1 Happiness! thou lovely name,
Where's thy seat? O tell me where?
Learning, pleasure, wealth, and fame,
All cry out, "It is not here."
2 Lord, it is not life to live,
If thhy presence thou deny.
Lord, if thou thy presence give,
'Tis no longer death to die.
3 Source and giver of repose,
Mine it is, if thou art mine.
Singly from thy smile it flows;
Peace and happiness are thine.
4 Whilst I feel thy love to me,
Ev'ry object yields me joy.
Here O may I walk with thee,
Then into thy presence die.
5 Let me but thyself possess,
Real bliss I then shall prove--
Total sum of happiness,
Heav'n below, and heav'n above!
Source: A Collection of Hymns and Prayers, for Public and Private Worship #351
Happiness, thou lovely name. A. M. Toplady. [Happiness.] First printed in the Gospel Magazine, Oct., 1774, in 4 stanzas of 8 lines. It was not given by Toplady in his Psalms & Hymns, 1776; but appeared in 1793 in Hymns Compiled by Joseph Middleton, London, No. 27line In Bickersteth's Christian Psalmody, 1833, No. 147, stanzas i.-iii. were given as "Happiness! delightful name! " This form of the text is also in later collections. There are also "Man to happiness aspires," in Kennedy, 1863, and "Lord, it is not life to live;" but the most popular form of the hymn is stanzas ii., iii., as, "Object of my first desire." This is in extensive use in Great Britain and America. Full text in D. Sedgwick's reprint of Toplady's Hymns & Sacred Poems, &c, 1860, p. 158.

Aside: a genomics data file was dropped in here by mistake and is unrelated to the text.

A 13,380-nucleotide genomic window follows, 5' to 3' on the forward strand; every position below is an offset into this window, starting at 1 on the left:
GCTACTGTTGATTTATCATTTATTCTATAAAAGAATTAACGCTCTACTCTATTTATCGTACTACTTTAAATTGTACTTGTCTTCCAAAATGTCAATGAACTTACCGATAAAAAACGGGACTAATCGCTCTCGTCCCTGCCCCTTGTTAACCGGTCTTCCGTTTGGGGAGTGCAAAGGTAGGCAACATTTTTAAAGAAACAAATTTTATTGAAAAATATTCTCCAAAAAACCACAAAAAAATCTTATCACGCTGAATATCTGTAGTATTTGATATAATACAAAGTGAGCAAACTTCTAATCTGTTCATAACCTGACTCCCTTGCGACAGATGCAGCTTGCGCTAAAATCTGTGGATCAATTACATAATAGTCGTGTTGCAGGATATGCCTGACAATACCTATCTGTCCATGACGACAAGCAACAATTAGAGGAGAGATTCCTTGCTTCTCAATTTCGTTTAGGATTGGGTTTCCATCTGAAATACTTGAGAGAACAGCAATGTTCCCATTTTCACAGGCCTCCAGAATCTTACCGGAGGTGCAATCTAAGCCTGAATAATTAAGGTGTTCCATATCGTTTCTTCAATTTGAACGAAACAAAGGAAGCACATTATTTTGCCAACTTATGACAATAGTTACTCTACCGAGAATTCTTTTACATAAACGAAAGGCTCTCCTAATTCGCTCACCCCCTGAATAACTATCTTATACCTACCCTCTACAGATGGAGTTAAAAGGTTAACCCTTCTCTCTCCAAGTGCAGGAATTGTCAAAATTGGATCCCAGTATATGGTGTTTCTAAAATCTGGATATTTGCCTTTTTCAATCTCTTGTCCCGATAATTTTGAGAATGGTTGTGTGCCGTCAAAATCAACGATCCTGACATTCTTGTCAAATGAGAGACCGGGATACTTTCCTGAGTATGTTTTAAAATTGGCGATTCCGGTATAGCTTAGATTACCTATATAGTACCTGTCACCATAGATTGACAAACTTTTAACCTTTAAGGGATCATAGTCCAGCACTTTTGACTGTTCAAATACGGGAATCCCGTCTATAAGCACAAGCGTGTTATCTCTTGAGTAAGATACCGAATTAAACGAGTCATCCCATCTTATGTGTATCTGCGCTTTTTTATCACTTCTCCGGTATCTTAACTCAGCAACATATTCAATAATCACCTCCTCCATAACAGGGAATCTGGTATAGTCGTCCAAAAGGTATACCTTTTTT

--John Julian, Dictionary of Hymnology (1907)
Happiness, thou lovely name, p. 483, ii. The cento "Saviour, Whom I fain would love" is in the Anglican Hymn Book, 1868; and the S.P.C.K. Church Hymns, 1871. A second cento is "Source and Giver of repose," in the American Sabbath Hymn Book, 1858. In H. M. Macgill's Songs of the Christian Creed and Life, 1876, No. 74. Sts. ii-iv. ("Object of &c") are translated as "Jesu! ter desiderate."
--John Julian, Dictionary of Hymnology, Appendix, Part II (1907)